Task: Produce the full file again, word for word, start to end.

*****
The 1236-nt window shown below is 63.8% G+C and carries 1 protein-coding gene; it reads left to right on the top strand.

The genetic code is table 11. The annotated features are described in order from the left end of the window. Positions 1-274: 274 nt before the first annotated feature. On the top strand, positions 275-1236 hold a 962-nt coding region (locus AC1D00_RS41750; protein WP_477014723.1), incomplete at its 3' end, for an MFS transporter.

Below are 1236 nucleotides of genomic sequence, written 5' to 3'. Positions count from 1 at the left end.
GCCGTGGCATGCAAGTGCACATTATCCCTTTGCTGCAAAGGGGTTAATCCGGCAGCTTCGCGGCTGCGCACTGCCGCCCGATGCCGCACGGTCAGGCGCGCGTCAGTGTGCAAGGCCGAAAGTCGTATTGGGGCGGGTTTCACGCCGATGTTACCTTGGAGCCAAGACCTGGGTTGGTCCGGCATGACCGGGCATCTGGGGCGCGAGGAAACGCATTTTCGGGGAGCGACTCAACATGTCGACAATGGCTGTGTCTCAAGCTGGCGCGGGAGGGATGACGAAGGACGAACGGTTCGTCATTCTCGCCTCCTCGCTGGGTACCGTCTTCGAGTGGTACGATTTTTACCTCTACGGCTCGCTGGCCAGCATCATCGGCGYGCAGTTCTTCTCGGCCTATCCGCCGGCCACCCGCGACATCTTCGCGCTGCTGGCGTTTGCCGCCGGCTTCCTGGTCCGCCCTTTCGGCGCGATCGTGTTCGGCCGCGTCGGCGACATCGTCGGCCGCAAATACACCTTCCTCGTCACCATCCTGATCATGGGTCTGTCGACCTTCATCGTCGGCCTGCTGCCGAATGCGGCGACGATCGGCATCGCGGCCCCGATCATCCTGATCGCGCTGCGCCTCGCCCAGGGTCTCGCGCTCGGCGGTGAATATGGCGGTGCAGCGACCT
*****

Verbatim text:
The 1236-nt window shown below is 63.8% G+C and carries 1 protein-coding gene; it reads left to right on the top strand.

The genetic code is table 11. The annotated features are described in order from the left end of the window. Positions 1-274: 274 nt before the first annotated feature. On the top strand, positions 275-1236 hold a 962-nt coding region (locus AC1D00_RS41750; protein WP_477014723.1), incomplete at its 3' end, for an MFS transporter.

Below are 1236 nucleotides of genomic sequence, written 5' to 3'. Positions count from 1 at the left end.
GCCGTGGCATGCAAGTGCACATTATCCCTTTGCTGCAAAGGGGTTAATCCGGCAGCTTCGCGGCTGCGCACTGCCGCCCGATGCCGCACGGTCAGGCGCGCGTCAGTGTGCAAGGCCGAAAGTCGTATTGGGGCGGGTTTCACGCCGATGTTACCTTGGAGCCAAGACCTGGGTTGGTCCGGCATGACCGGGCATCTGGGGCGCGAGGAAACGCATTTTCGGGGAGCGACTCAACATGTCGACAATGGCTGTGTCTCAAGCTGGCGCGGGAGGGATGACGAAGGACGAACGGTTCGTCATTCTCGCCTCCTCGCTGGGTACCGTCTTCGAGTGGTACGATTTTTACCTCTACGGCTCGCTGGCCAGCATCATCGGCGYGCAGTTCTTCTCGGCCTATCCGCCGGCCACCCGCGACATCTTCGCGCTGCTGGCGTTTGCCGCCGGCTTCCTGGTCCGCCCTTTCGGCGCGATCGTGTTCGGCCGCGTCGGCGACATCGTCGGCCGCAAATACACCTTCCTCGTCACCATCCTGATCATGGGTCTGTCGACCTTCATCGTCGGCCTGCTGCCGAATGCGGCGACGATCGGCATCGCGGCCCCGATCATCCTGATCGCGCTGCGCCTCGCCCAGGGTCTCGCGCTCGGCGGTGAATATGGCGGTGCAGCGACCT